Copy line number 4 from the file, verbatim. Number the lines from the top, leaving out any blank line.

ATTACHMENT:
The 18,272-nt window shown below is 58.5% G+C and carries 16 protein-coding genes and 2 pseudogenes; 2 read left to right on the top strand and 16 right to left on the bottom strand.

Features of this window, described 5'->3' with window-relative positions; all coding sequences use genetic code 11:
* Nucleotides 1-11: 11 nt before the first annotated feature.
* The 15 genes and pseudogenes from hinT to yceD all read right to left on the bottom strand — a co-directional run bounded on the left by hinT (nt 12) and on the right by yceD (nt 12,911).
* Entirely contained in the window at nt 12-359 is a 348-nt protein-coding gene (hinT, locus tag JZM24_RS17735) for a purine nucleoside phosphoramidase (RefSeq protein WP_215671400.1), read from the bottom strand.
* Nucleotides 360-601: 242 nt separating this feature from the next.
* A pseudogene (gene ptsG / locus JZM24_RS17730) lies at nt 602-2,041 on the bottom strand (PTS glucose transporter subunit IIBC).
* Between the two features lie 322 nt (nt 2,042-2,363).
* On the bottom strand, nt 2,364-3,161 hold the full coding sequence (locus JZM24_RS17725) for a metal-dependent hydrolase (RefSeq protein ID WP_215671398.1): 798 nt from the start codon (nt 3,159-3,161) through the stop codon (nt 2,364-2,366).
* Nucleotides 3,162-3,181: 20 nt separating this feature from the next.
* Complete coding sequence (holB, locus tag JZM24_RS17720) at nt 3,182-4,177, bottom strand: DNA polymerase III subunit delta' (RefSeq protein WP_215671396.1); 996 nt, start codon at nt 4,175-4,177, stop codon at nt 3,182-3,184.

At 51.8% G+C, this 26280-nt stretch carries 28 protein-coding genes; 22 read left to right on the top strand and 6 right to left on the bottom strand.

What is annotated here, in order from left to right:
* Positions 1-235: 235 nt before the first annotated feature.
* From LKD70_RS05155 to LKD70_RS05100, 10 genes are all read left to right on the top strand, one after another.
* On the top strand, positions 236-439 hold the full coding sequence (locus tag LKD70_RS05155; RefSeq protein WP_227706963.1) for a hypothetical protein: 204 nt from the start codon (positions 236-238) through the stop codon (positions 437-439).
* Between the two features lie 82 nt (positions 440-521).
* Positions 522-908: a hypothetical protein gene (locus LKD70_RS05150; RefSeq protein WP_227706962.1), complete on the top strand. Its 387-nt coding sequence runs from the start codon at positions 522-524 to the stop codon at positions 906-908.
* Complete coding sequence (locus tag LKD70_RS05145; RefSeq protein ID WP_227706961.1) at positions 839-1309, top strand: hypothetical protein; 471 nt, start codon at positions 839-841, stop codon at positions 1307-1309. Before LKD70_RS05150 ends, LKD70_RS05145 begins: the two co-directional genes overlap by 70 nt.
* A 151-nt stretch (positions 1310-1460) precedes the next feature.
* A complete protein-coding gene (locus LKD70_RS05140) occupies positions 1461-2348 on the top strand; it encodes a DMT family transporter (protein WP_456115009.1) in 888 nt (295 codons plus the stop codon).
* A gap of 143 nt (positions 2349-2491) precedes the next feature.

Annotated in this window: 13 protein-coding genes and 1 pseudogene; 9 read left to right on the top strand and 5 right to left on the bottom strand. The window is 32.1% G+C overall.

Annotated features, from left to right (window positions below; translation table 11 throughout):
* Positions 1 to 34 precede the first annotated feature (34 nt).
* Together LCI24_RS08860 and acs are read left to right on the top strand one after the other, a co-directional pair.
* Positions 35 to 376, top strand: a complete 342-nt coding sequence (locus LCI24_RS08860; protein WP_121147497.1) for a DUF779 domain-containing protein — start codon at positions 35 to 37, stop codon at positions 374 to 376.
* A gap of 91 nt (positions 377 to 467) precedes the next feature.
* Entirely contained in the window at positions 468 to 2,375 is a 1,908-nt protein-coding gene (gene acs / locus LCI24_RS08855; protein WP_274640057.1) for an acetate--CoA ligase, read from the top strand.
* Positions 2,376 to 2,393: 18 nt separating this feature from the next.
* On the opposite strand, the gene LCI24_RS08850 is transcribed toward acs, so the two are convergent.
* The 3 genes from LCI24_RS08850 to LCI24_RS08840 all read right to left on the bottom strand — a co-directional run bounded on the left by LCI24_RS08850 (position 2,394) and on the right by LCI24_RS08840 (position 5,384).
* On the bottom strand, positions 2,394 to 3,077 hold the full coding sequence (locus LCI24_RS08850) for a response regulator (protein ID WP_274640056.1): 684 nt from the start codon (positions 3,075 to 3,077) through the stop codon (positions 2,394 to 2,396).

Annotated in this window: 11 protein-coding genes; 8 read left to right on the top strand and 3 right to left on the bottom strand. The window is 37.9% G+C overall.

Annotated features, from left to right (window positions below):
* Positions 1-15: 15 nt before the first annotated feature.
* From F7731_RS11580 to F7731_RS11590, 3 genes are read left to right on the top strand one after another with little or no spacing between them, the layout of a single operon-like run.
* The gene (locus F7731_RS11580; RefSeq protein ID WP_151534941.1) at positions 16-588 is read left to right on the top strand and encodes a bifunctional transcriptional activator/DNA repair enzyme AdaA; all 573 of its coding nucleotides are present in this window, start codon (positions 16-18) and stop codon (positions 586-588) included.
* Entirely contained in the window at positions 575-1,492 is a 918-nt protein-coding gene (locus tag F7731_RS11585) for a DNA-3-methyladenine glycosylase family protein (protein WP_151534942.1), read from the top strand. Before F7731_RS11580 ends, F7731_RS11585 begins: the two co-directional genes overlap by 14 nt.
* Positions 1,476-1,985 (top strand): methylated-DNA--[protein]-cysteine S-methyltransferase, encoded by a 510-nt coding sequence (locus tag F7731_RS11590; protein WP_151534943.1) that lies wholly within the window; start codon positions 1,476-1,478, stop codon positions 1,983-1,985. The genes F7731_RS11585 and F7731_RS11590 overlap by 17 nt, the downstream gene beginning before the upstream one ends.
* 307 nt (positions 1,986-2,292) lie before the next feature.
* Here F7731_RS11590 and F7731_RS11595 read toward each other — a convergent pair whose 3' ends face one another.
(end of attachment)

* The 15 genes and pseudogenes from hinT to yceD all read right to left on the bottom strand — a co-directional run bounded on the left by hinT (nt 12) and on the right by yceD (nt 12,911).